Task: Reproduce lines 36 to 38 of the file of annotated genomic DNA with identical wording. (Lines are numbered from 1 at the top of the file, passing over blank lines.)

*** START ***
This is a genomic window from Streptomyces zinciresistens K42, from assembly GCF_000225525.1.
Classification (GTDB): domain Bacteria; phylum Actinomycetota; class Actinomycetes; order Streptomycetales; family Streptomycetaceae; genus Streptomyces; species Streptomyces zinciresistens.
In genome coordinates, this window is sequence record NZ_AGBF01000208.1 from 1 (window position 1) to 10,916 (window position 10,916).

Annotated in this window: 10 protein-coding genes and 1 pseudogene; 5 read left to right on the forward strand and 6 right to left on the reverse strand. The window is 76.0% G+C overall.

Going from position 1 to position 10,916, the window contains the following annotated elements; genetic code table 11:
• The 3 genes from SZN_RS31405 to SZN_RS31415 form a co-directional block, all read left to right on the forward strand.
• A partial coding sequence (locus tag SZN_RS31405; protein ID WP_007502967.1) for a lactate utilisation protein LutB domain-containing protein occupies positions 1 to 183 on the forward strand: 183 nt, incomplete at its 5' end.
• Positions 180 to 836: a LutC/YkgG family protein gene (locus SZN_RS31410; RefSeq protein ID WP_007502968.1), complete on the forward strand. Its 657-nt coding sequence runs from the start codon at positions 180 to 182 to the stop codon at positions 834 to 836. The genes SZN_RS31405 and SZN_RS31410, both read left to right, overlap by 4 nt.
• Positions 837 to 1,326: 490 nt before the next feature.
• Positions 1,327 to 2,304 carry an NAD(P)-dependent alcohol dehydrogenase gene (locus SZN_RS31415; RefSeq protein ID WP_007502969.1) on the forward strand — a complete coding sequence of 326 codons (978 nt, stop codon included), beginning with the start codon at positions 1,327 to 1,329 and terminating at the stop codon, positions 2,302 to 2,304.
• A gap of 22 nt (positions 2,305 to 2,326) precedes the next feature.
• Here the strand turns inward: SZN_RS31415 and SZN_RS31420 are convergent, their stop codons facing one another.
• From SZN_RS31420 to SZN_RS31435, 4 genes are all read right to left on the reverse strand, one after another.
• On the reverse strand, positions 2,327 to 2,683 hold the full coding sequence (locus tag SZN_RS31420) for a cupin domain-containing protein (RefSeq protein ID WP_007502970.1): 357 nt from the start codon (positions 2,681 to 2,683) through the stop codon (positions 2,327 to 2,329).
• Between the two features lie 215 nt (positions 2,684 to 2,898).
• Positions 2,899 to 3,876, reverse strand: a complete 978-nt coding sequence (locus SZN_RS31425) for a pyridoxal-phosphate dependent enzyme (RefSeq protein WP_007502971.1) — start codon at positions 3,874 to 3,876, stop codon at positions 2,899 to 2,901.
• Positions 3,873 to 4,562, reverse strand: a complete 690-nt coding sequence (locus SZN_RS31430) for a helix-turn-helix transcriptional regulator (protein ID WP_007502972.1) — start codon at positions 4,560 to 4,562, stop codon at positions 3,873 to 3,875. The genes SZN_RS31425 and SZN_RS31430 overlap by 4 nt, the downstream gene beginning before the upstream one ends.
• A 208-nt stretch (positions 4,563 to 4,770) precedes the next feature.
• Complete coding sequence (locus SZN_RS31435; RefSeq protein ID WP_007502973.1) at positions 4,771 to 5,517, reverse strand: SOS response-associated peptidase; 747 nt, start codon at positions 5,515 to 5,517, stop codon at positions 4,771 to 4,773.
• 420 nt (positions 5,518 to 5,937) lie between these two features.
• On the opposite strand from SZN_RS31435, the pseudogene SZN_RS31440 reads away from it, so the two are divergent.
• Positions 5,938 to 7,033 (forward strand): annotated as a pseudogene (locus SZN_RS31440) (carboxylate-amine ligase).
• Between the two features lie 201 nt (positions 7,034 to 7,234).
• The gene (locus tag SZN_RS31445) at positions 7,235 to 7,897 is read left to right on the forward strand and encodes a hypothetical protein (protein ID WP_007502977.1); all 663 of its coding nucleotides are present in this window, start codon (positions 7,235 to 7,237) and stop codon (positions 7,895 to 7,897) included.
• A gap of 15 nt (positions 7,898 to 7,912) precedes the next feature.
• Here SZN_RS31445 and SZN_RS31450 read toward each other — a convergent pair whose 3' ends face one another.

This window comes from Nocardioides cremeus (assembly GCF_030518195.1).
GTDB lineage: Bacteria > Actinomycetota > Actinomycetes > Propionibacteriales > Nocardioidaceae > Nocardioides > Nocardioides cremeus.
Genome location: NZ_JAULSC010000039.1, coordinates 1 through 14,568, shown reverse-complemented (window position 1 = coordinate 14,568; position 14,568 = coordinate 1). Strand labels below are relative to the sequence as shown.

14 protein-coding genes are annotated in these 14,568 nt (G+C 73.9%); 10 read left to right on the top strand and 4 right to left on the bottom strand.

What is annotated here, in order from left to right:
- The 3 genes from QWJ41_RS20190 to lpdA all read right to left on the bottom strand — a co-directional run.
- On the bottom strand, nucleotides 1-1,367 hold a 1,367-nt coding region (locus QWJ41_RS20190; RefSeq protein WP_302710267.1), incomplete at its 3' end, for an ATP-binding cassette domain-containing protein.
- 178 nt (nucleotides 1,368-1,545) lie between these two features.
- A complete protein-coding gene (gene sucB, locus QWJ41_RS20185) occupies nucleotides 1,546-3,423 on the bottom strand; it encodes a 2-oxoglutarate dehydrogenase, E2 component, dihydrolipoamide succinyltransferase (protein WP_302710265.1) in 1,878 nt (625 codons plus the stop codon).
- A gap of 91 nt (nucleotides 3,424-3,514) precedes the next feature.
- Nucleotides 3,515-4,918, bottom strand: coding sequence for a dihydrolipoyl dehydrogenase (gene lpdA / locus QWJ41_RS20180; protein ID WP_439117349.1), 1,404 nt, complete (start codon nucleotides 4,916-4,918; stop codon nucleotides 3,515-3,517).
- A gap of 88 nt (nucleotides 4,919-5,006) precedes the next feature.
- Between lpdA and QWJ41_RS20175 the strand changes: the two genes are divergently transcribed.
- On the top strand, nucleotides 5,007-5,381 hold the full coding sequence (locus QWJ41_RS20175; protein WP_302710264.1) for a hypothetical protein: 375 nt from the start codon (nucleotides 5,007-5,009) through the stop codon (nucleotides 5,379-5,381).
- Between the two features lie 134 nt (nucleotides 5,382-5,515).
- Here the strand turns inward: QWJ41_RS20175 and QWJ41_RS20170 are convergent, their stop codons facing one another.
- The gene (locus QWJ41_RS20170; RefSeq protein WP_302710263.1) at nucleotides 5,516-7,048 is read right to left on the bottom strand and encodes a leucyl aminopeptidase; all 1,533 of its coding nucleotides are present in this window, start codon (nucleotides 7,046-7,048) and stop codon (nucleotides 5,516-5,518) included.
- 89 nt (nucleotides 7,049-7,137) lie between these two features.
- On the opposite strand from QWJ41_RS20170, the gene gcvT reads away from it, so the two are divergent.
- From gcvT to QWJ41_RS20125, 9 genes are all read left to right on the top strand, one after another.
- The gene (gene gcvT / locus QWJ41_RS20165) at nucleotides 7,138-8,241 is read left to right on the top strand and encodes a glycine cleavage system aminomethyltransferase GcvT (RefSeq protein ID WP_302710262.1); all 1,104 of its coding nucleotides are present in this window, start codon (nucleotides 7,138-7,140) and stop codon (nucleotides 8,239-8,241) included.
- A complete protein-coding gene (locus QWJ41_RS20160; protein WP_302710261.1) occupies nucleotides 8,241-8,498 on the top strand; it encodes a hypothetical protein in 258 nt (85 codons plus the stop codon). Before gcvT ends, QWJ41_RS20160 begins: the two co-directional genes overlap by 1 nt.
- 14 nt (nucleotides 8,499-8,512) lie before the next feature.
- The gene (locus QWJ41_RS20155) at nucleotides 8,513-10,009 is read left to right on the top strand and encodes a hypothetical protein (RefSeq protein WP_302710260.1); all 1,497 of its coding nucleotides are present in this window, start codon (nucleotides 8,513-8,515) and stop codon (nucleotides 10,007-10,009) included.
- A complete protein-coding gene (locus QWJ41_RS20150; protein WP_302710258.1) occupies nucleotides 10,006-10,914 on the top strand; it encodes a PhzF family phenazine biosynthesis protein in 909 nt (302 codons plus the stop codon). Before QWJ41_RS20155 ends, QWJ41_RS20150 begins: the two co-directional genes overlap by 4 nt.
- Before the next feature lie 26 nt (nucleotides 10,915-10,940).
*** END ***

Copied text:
- A gap of 91 nt (nucleotides 3,424-3,514) precedes the next feature.
- Nucleotides 3,515-4,918, bottom strand: coding sequence for a dihydrolipoyl dehydrogenase (gene lpdA / locus QWJ41_RS20180; protein ID WP_439117349.1), 1,404 nt, complete (start codon nucleotides 4,916-4,918; stop codon nucleotides 3,515-3,517).
- A gap of 88 nt (nucleotides 4,919-5,006) precedes the next feature.